18 April, 2014


Seems like almost every country in the world is now selling its debt (or is it buying debt? What's the "euro-debt markets", anyways?.) Apparently Turkey just raised 1 billion this way.

Why can’t countries in Africa, which supply all the metal that make up today’s Apple computers, or places like Nepal, which supplies the world with semi-precious jewels and pashmina scarves, do the same, and print a few billion dollars a year for free?  

According to this article, there’s someone out there saying: you guys can issue debt and we’ll buy it. You guys can’t.

According to the same article quoted above: The euro debt market is so far open only to investment grade-rated, frequent issuers, says SocGen's Cherpion. Lowly rated or debut issuers, from Africa for instance, are unlikely to find takers.

Seems like these higher authorities, arrayed like a pantheon of Roman gods, doling out the cash are:
JPMorgan's EMBI Global or CEMBI
And SocGen’s Cherpion

Now who are these folks?

Cherpion, who sounds like a Harry Potter character (yes, that bearded guy in the underground who guards the gold and hands it out to his favorites) is “Managing Director, head of global bond syndicate at Societe Generale.”

Notice the word “syndicate”—usually found in association with “Criminal syndicates” and the like.

Now what are these bonds, anyways? Apparently its these papers that countries issue and from which money magically springs forth. That is reserved only for white people, because the rest of the world doesn’t get Cherpion’s approval to issue it. In countries like Nepal, people are forced to work as bonded laborers in the Gulf or Malaysia for 1/100th of the salary because they don’t have these elaborate methods of generating free cash for their government and people.

Now lets go on to JPMorgan’s EMBI Global or CEMBI.  According to Rimes.com:
J.P. Morgan’s Corporate Emerging Markets Bond Index (CEMBI) is a global, liquid corporate emerging markets benchmark that tracks U.S.-denominated corporate bonds issued by emerging markets entities. The corporate CEMBI is a liquid basket of emerging markets corporate issues with strict liquidity criteria for inclusion in order to provide replicability, tradability, robust pricing and data integrity.
  • CEMBI countries include: Asia (China, Hong Kong, India, Malaysia, Singapore, Taiwan), Europe (Kazakstan, Russia, Ukraine), Latin America (Brazil, Colombia, Jamaica, Mexico, Peru), Middle East (Israel) and Africa (Egypt)
  • CEMBI sectors include: Banks, Industrials, Oil, Retail, Telecom, Utilities, and Metals
Basically, JPMorgan CEMBI is another syndicate that is set up to decide which economic and business ally gets some of the 10 billion free dollar notes the USA prints every month. Note the inclusion of Israel and Egypt, but I don’t see any other Middle Eastern country. Note China and Malaysia—important as allies and business partners which continue to suck up the resources and exploit labor of neighbouring countries and which spit out everything from metal to wood in processed form that the USA then “buys” at super cheap rates. With its billion dollar notes, of course.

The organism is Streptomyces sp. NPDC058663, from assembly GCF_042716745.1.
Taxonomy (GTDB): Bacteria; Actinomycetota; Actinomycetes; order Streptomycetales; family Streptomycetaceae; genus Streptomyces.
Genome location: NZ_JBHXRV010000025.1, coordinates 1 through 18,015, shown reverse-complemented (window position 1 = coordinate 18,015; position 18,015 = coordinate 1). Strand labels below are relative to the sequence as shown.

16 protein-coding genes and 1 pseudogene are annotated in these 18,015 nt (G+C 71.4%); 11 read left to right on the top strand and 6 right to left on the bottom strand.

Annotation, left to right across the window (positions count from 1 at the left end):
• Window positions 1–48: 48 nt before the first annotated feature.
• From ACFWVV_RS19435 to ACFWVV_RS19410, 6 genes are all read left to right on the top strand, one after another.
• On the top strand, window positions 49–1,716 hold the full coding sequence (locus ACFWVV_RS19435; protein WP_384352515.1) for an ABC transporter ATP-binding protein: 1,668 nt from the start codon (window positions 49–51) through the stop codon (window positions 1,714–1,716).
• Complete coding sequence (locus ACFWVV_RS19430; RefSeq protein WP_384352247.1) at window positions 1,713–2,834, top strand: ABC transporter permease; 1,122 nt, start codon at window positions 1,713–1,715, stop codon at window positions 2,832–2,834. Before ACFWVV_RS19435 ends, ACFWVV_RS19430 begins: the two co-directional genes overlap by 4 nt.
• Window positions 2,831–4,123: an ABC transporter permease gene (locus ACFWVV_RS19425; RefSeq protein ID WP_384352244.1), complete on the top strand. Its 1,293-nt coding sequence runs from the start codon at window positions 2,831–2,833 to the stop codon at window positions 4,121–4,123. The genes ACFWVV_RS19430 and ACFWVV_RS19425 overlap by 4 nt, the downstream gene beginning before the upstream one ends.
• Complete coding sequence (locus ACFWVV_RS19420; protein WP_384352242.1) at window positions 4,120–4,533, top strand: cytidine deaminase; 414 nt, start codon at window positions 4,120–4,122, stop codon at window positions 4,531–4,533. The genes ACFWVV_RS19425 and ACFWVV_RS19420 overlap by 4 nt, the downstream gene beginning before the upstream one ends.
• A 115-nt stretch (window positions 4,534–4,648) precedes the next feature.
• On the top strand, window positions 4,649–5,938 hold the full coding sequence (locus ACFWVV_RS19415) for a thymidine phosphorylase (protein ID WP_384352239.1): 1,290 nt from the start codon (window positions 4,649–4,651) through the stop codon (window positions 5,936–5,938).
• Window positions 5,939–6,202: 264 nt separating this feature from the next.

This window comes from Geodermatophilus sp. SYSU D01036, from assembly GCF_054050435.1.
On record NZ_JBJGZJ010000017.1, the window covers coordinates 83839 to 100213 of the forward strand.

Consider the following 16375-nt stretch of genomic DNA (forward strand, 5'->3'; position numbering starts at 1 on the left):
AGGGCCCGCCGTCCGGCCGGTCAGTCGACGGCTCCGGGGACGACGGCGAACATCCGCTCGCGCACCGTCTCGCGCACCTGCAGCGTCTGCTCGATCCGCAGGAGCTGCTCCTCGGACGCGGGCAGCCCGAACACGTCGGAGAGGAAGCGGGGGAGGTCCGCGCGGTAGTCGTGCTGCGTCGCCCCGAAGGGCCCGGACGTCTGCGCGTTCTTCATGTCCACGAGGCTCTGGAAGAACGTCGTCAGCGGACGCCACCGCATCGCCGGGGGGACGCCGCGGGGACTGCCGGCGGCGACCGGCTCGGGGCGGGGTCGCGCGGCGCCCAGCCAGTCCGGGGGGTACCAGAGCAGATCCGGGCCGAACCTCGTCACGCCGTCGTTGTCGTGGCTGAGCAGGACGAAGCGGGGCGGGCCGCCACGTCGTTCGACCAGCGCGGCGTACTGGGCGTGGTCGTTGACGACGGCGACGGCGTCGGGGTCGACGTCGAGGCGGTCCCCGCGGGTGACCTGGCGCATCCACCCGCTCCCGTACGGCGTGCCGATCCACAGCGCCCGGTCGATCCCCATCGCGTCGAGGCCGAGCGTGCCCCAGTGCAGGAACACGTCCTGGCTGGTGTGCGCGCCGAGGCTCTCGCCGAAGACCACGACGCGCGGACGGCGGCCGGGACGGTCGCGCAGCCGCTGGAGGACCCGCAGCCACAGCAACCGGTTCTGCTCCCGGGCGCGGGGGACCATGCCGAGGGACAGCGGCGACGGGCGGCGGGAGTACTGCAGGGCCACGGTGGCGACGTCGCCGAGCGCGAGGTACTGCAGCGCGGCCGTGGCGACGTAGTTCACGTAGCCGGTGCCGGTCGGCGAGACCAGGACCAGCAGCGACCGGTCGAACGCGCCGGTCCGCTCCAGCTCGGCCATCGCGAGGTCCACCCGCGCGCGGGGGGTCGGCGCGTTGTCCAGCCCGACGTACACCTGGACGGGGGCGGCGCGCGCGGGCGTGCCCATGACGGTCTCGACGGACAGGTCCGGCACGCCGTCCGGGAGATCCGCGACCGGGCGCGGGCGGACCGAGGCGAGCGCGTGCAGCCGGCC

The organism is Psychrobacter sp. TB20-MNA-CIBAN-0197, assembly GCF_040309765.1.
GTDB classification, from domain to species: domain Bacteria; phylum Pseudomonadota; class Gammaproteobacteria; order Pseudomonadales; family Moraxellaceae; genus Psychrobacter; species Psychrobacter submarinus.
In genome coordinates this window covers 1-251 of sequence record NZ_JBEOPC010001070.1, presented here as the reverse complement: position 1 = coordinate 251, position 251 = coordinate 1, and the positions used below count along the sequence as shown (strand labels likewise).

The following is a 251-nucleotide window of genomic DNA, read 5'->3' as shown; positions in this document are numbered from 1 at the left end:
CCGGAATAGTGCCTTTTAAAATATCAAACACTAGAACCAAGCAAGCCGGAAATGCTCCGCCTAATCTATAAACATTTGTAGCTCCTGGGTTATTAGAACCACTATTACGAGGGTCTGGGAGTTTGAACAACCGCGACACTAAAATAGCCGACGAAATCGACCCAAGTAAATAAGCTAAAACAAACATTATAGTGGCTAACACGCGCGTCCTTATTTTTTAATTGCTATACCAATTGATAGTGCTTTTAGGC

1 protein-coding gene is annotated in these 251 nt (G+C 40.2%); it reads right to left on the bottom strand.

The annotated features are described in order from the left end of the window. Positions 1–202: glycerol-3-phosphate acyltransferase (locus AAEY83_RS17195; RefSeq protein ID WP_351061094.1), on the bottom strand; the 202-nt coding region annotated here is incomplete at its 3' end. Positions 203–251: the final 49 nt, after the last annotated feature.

The world is clearly more unequal due to the existence of these syndicates and economic entities that continue to suck up vast amount of the world’s resources through opaque means and incentives for the benefit of the few. Capital by itself has become suspect—clearly the rich countries are just churning out this stuff (whether dollar or euro) with abandon, and the unsuspecting Third World continues to handover their coffee, sugar, chocolate, timber, precious metals, oil, and gems everything else in between for those pieces of paper. Remember the exchange that occurred between the Europeans and the Native Americans—tobacco and useless beads for an entire continent. Nothing much has changed, in many ways.

There has to be a  conscious rebalancing of global trade and labor relations in this century, that much is clear. What form that will take may herald the end of the most exploitative of economies, mainly that of Europe and America, for more balanced trade relations towards Asia, Africa, Eastern Europe, Latin and South America. It is clear some of it is already happening automatically—a country like the USA cannot keep printing trillions of dollars each year and not expecting that to have an inflationary impact on its economy. 

The American attempts to destabilize Ukraine may have the opposite consequences that they intended-suddenly the BRICS have become aware that the dollar may no longer be necessary as an intermediary currency. America may have been a “Safe Haven” in the 1940s—it may even be a safe haven as long as its opaque financial wizardry continue, but ultimately there’s going to be an accounting of its actual assets and liabilities. Psych-ops has worked for the past century in keeping the currency liquid. But what now? The rebalancing of the world’s economic inequalities may, ironically, have begun from a miscalculated attempts to beat down the Russians, by  the very economy that kept the economic status quo firmly in place for the last century.

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